Word Sounds Empower

Date published: 25 Jan 2022

Posted by: Panya Banjoko

Panya Banjoko in profile/silhouette

For our current exhibition, Old Time Sayings, Panya Banjoko writes about the history and contemporary status of Jamaican vernacular. Panya Banjoko is a UK based writer, poet and PhD Researcher. Check out Old Time Sayings in The Window Gallery at City Arts. It runs until 3 March 2022.

…it may be English but often it is an English which is like a howl, or a shout or a machine-gun or the wind or a wave. It is also like the blues. And sometimes it is English and African at the same time.

Edward Kamau Braithwaite, 1984

Patois, Patwah, Patwa, Creole, Jamaican Vernacular, or ‘Nation Language’—as coined by Edward Kamau Braithwaite—are some of the terms used to describe the language that emerged out of many languages, and which was submerged by colonialists who insisted that the language of public discourse should be European languages—English, French, Spanish. Braithwaite defined patwah as ‘the kind of English spoken by the people who were brought to the Caribbean… the language of slaves and labourers…’ The central characteristic of patwah is orality; ‘it exists in the spoken word, based on sound’. Braithwaite discerned that people from the Caribbean ‘had to rely on their very breath‘ rather than on ‘paraphernalia like books, museums and machines’ and to depend on ‘immanence, the power within themselves, rather than the technology outside themselves’. What began as an underground language was, he judged, fuelled by a desire to ‘move into a system which more closely and intimately approaches our own experience’. 1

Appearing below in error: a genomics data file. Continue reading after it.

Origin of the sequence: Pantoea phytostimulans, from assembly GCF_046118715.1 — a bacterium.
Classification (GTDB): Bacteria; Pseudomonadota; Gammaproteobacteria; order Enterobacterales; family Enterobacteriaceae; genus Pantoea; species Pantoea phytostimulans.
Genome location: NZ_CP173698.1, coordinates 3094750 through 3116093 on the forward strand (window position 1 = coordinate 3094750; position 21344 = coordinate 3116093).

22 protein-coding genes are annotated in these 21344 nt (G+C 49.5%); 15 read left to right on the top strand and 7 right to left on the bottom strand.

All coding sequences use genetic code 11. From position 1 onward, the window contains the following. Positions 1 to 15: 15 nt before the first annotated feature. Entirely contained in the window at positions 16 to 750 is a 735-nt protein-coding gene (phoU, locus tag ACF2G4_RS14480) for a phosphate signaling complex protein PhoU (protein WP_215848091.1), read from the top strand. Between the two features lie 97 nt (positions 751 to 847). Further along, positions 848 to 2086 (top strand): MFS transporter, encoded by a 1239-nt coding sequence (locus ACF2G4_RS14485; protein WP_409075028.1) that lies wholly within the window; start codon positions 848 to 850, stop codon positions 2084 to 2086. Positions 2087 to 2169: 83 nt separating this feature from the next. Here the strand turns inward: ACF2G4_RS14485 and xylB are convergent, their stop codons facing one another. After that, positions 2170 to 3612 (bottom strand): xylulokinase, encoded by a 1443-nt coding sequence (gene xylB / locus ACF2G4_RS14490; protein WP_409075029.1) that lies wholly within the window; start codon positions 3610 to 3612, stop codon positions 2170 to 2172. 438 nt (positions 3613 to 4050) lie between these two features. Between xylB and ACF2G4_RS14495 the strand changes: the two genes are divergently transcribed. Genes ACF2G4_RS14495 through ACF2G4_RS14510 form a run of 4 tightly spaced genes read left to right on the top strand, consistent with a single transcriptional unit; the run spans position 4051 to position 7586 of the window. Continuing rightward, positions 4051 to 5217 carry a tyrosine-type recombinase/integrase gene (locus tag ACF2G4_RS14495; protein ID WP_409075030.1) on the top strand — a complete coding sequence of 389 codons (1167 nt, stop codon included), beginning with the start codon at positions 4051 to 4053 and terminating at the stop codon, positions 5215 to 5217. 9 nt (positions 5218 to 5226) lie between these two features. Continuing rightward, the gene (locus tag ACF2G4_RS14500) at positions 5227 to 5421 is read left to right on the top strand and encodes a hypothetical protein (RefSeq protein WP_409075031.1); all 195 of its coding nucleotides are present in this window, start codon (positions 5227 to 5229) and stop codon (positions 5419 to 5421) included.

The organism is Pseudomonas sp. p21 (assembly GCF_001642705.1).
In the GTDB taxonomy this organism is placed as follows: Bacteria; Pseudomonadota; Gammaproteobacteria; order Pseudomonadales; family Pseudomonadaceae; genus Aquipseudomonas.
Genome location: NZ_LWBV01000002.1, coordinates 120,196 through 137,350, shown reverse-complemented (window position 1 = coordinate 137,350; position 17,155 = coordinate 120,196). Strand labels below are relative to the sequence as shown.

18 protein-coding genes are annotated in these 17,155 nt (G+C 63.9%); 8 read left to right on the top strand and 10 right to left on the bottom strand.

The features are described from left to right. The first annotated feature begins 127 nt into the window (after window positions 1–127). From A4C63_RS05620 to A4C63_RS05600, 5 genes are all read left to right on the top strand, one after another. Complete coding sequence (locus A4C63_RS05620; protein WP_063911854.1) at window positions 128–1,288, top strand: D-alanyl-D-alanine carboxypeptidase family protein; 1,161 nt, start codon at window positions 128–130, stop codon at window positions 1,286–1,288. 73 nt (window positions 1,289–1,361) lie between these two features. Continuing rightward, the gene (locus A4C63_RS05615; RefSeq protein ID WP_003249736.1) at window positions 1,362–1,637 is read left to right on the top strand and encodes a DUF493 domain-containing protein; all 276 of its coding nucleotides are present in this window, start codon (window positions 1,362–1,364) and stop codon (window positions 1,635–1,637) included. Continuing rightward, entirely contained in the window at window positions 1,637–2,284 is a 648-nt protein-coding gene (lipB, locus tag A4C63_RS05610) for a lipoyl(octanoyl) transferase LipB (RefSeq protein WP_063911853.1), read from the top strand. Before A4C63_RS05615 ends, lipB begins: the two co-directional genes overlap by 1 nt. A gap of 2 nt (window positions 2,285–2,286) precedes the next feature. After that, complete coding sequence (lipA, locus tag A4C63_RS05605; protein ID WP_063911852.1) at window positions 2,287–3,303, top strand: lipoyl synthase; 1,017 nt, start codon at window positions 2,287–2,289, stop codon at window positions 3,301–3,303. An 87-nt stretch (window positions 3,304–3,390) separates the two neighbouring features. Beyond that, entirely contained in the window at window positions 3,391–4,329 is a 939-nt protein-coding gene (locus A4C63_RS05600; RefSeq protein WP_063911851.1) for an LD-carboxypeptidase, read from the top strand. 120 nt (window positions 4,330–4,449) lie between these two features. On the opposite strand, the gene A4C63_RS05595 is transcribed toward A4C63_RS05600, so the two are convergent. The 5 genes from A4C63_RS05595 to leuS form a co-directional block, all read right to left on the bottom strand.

One leading supporter for the language was the late poetic activist and cultural historian Louise Bennett-Coverley (1919-2006).  Bennett-Coverley rejected standard English in favour of patwah and campaigned for it to be recognised. She was fully aware of the impact of her choice asserting, ‘I have been set apart by other creative writers a long time ago because of the language I speak and work in’.2 She made clear that patwah was not ‘broken’ English and she persisted writing in dialect despite the opposition and used it as a way to hold her culture and to prize it. The success of patwah in reggae music and later ‘dub poetry’ in the 1980s has seen more open acceptance of the language and for many ‘dub poets’ writing in vernacular equated to a political stance.

Today patwah permeates the UK and crosses class lines in Jamaica and in 2018, for example, UNESCO added reggae to its ‘Intangible Cultural Heritage’ list and acknowledged, ‘Reggae was the voice of the marginalised… and the recognition of its contribution to international discourse on issues of injustice, resistance, love and humanity underscores the dynamism of the musical form’.3 What Braithwaite, Bennett, and others have highlighted is the question, what stories should be told and in whose voice?

  1. Edward Kamau Braithwaite, History of the Voice (1984; London: New Beacon Books, 2011), p.13, p.5, pp. 17-19.
  2. Louise Bennett and Dennis Scott. ‘Bennett on Bennett’Caribbean Quarterly 14:1/2 (1968), p. 98.
  3. ‘Reggae added to UNESCO’s “Intangible Cultural Heritage” List’, at